A New Day for the Tsuru Island Gresham Japanese Garden in Oregon

NAJGA recently talked to NAJGA member Jim Card and Tomiko Takeuchi, two of the key volunteers behind the “rebirth” of the Tsuru Island Japanese Garden, a 40-year old, volunteer-run garden in the city park of Gresham, Oregon.

NAJGA: How, when and why did the movement for the garden’s renovation get started? 

TT: Jim had been my landscape designer and was always interested in Japanese gardens. So when he talked about retirement, I invited him to see the Gresham Japanese Garden. What a shock when we got there!  It was overgrown and did not resemble a garden at all. Apologetically, I looked at him. His eyes sparkled and said…there is so much potential here. Then he took out his pruners and took 3 snips… the weeping Deodar Cedar that looked like a hill of green amazingly came to life. Ah ha…I could see that you can make a silk purse out of a sow’s ear…so to speak. That was the first step, and it just keeps getting better and surprising me at each turn.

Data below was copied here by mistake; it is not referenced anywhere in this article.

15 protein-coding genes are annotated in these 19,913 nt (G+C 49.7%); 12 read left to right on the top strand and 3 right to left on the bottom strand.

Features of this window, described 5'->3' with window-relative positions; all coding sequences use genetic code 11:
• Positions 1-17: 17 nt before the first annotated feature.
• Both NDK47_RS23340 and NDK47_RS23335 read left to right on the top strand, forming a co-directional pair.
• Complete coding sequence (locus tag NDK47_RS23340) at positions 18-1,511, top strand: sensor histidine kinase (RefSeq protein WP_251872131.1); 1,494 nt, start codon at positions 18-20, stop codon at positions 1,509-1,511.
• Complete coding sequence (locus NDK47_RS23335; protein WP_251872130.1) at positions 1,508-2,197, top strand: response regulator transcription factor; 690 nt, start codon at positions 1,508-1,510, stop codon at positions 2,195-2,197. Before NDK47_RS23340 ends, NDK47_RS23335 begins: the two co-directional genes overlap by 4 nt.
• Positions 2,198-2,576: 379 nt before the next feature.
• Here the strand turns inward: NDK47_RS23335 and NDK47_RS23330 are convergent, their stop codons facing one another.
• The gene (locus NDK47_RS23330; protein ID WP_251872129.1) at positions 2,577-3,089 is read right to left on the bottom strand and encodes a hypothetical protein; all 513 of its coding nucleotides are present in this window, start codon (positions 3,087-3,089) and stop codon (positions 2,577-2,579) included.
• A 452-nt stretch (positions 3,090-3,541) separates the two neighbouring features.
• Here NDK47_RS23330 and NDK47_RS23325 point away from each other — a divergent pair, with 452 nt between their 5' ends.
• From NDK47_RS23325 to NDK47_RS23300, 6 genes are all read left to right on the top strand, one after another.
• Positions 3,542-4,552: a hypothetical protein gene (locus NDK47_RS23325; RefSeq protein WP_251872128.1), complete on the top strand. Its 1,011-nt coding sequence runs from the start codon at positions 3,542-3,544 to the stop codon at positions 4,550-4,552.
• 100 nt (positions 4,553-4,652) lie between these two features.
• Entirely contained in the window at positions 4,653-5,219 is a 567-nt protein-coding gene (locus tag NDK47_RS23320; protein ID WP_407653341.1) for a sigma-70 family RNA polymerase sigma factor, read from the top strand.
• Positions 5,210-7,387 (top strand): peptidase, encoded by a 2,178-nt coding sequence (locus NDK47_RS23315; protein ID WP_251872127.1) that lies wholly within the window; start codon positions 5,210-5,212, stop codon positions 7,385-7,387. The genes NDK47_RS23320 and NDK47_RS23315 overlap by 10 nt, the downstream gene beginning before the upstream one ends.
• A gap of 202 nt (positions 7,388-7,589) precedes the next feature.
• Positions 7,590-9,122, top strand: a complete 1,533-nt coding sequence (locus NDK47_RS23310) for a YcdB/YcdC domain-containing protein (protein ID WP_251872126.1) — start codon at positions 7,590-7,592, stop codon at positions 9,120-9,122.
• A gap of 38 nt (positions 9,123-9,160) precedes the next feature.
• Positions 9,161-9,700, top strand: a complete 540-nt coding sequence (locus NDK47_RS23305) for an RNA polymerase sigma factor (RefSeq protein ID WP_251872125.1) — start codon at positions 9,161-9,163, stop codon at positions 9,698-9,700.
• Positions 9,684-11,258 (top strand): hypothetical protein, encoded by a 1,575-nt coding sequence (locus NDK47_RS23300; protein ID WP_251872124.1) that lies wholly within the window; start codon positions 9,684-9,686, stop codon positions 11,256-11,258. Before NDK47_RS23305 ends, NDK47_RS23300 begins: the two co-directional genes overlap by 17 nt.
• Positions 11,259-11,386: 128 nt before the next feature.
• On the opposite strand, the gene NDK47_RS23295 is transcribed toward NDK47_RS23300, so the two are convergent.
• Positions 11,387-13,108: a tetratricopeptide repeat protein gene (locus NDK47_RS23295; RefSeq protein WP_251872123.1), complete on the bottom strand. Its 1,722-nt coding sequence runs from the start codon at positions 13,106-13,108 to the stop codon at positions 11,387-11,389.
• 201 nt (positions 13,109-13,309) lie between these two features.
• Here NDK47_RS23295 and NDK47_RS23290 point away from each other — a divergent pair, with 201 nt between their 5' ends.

iris and border plants

JC: On July 1, 2011, Tomiko and I decided to take on the project although nothing had been touched in several years. The next question from her was how long could this take…off the top of my head…minimum of 5 years. Why did we want to do this? One needs understand the history and the people who built the first garden and to feel the potential that the garden and area around the Island has to offer to the city and its citizens. (Note: The garden was built and donated to the city of Gresham in 1975 by local Japanese farmers through the local Japanese-American Citizens League) 

NAJGA: What have been the key improvements done to the garden since you started the renovation?